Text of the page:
Step 3: Include the next generation in your plan

By its very nature, winning the lottery is a once-off event. Lightning will not strike twice, so you need to manage your new-found wealth not just for your own life, but for the people who are close to you and for future generations as well. Once you have established your own financial plan, ensuring you have enough funds to meet your lifestyle needs and objectives, you can incorporate succession planning to manage the transition of your wealth to the next generation. Succession planning is a rather complex business and must be carefully approached. You will need to manage the expectations of those involved while structuring your plan in a way that ensures equality – no falling out over money. If children are involved, they will also need to be educated on financial matters and values. Tax is a key element of succession planning, particularly as Ireland’s taxation regime has changed considerably in the past decade or so. There have been increases across most heads of tax while many reliefs have been restricted or abolished: Tax-free thresholds for gifts and inheritances have more than halved in recent years, for instance, while rates have risen sharply.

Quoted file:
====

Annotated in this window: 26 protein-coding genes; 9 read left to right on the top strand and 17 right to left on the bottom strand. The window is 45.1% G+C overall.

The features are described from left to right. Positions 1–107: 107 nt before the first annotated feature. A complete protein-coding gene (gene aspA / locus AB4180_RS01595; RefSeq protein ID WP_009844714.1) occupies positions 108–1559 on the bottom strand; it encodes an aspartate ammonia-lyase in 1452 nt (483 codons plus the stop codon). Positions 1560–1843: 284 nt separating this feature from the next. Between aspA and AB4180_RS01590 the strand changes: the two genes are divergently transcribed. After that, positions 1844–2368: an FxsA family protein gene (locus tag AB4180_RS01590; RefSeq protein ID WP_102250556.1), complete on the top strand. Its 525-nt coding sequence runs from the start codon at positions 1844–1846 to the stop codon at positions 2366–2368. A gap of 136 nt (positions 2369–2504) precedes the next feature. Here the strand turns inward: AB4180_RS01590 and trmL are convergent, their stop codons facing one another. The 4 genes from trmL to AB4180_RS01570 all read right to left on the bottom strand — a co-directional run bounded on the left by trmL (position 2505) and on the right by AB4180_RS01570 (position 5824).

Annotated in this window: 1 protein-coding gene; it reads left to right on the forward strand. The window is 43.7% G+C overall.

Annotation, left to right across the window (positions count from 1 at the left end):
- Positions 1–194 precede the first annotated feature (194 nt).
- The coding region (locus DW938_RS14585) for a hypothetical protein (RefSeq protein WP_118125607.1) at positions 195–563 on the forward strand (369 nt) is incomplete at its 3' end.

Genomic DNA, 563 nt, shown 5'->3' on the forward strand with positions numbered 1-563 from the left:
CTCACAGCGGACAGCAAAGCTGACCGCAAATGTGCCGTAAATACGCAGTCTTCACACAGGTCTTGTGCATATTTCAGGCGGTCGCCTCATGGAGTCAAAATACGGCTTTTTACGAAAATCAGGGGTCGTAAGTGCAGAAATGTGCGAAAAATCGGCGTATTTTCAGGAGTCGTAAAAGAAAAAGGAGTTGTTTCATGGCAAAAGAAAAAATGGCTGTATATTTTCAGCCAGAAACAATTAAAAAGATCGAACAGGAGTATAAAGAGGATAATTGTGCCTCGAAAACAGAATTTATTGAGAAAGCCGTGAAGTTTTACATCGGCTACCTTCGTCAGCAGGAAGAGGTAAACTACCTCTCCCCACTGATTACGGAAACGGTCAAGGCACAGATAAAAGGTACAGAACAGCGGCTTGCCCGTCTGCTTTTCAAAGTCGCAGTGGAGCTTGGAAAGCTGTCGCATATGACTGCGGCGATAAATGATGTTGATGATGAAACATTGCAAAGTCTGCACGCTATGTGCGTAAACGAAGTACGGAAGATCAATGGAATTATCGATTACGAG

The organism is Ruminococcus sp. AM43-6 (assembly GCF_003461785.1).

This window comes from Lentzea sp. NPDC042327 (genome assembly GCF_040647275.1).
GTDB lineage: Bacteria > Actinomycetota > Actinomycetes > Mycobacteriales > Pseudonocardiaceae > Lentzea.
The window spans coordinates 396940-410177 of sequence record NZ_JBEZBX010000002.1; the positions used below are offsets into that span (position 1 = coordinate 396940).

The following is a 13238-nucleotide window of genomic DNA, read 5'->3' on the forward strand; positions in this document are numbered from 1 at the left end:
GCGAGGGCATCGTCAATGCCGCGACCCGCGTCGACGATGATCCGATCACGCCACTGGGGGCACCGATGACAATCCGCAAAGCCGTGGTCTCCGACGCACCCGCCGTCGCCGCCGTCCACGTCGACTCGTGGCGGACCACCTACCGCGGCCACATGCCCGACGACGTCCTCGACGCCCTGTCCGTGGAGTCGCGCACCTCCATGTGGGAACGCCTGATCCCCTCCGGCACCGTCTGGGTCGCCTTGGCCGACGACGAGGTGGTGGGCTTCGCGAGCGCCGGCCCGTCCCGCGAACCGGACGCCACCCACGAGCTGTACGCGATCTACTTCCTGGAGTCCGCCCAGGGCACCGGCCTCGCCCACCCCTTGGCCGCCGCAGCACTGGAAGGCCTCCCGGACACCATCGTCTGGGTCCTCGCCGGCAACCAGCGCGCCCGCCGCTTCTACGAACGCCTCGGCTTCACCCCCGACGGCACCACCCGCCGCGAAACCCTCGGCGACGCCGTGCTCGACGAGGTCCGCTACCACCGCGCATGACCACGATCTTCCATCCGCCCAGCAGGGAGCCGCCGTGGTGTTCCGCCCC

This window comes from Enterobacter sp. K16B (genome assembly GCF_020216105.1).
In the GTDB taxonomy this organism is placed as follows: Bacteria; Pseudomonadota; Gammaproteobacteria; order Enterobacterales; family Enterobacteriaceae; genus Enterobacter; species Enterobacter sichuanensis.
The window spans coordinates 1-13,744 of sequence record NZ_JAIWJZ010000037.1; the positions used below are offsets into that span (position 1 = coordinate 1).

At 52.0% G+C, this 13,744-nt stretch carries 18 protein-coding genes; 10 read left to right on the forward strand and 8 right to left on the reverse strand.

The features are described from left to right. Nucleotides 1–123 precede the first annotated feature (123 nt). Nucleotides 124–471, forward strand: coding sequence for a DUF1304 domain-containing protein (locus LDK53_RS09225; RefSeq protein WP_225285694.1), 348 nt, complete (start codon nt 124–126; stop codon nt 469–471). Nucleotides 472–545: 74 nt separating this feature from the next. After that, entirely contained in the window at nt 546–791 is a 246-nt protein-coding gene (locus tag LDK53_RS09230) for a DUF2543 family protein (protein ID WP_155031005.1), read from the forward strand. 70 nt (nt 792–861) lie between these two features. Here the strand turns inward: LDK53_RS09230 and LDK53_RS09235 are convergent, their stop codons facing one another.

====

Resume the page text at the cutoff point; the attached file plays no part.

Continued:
Your financial advisers will work with you to create a Will and Enduring Power of Attorney, ensuring that all family assets and wealth are passed to the next generation in the most tax-efficient way possible.

Finally, you may wish to use your new-found wealth to become involved in a philanthropic cause. Structured correctly, a charitable donation or foundation can also be subject to tax relief. The plan starts here We all dream of striking it lucky somehow. Whether it’s by selling a business, inheriting a family estate, or yes, winning the lottery. Any large windfall can turn those dreams into glorious reality.

If you have found the proverbial pot of gold then this is a joyful time as you start preparing for the life you’ve always wanted. However, this is also a time for serious reflection. Too many fortunes have gone up in smoke through hasty decisions, wrong choices and lack of planning. By seeking professional advice and implementing a comprehensive financial plan, you can ensure that ‘set for life’ means just that.

 

 

Warning: This information is based on Davy’s understanding of current taxlegislation in Ireland and is subject to change without notice. It is intended as a guide only and not as a substitute for professional advice. You should consult yourtax adviser for the rules that apply in your individual circumstances.
Warning:The information in this article does not purport to be financial advice and does not take into account the investment objectives, knowledge and experience or financial situation of any particular person. You should seek advice in the context of your own personal circumstances prior to making any financial or investment decision from your own independent adviser.